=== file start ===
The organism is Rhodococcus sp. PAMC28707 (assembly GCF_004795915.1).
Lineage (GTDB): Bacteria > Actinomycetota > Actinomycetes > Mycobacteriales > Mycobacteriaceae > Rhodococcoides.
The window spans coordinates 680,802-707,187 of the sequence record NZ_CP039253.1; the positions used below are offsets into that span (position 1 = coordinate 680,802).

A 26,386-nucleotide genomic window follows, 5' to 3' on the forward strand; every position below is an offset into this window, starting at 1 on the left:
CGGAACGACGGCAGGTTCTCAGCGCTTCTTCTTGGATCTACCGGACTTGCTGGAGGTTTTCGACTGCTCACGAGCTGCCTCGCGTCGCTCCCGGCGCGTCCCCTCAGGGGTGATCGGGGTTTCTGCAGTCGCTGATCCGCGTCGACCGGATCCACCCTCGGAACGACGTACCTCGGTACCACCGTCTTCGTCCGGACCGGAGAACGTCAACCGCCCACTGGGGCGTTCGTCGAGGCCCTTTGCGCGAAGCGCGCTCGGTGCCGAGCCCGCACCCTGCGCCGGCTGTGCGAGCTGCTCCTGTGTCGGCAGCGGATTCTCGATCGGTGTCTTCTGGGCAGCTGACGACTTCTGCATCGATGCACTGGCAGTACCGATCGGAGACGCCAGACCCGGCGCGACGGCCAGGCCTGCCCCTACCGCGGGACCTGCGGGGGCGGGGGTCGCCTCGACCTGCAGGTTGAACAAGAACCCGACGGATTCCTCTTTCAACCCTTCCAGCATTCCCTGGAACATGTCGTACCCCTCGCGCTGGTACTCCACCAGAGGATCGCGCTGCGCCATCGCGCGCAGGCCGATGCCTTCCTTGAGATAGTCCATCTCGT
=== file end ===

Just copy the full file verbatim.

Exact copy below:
The organism is Rhodococcus sp. PAMC28707 (assembly GCF_004795915.1).
Lineage (GTDB): Bacteria > Actinomycetota > Actinomycetes > Mycobacteriales > Mycobacteriaceae > Rhodococcoides.
The window spans coordinates 680,802-707,187 of the sequence record NZ_CP039253.1; the positions used below are offsets into that span (position 1 = coordinate 680,802).

A 26,386-nucleotide genomic window follows, 5' to 3' on the forward strand; every position below is an offset into this window, starting at 1 on the left:
CGGAACGACGGCAGGTTCTCAGCGCTTCTTCTTGGATCTACCGGACTTGCTGGAGGTTTTCGACTGCTCACGAGCTGCCTCGCGTCGCTCCCGGCGCGTCCCCTCAGGGGTGATCGGGGTTTCTGCAGTCGCTGATCCGCGTCGACCGGATCCACCCTCGGAACGACGTACCTCGGTACCACCGTCTTCGTCCGGACCGGAGAACGTCAACCGCCCACTGGGGCGTTCGTCGAGGCCCTTTGCGCGAAGCGCGCTCGGTGCCGAGCCCGCACCCTGCGCCGGCTGTGCGAGCTGCTCCTGTGTCGGCAGCGGATTCTCGATCGGTGTCTTCTGGGCAGCTGACGACTTCTGCATCGATGCACTGGCAGTACCGATCGGAGACGCCAGACCCGGCGCGACGGCCAGGCCTGCCCCTACCGCGGGACCTGCGGGGGCGGGGGTCGCCTCGACCTGCAGGTTGAACAAGAACCCGACGGATTCCTCTTTCAACCCTTCCAGCATTCCCTGGAACATGTCGTACCCCTCGCGCTGGTACTCCACCAGAGGATCGCGCTGCGCCATCGCGCGCAGGCCGATGCCTTCCTTGAGATAGTCCATCTCGT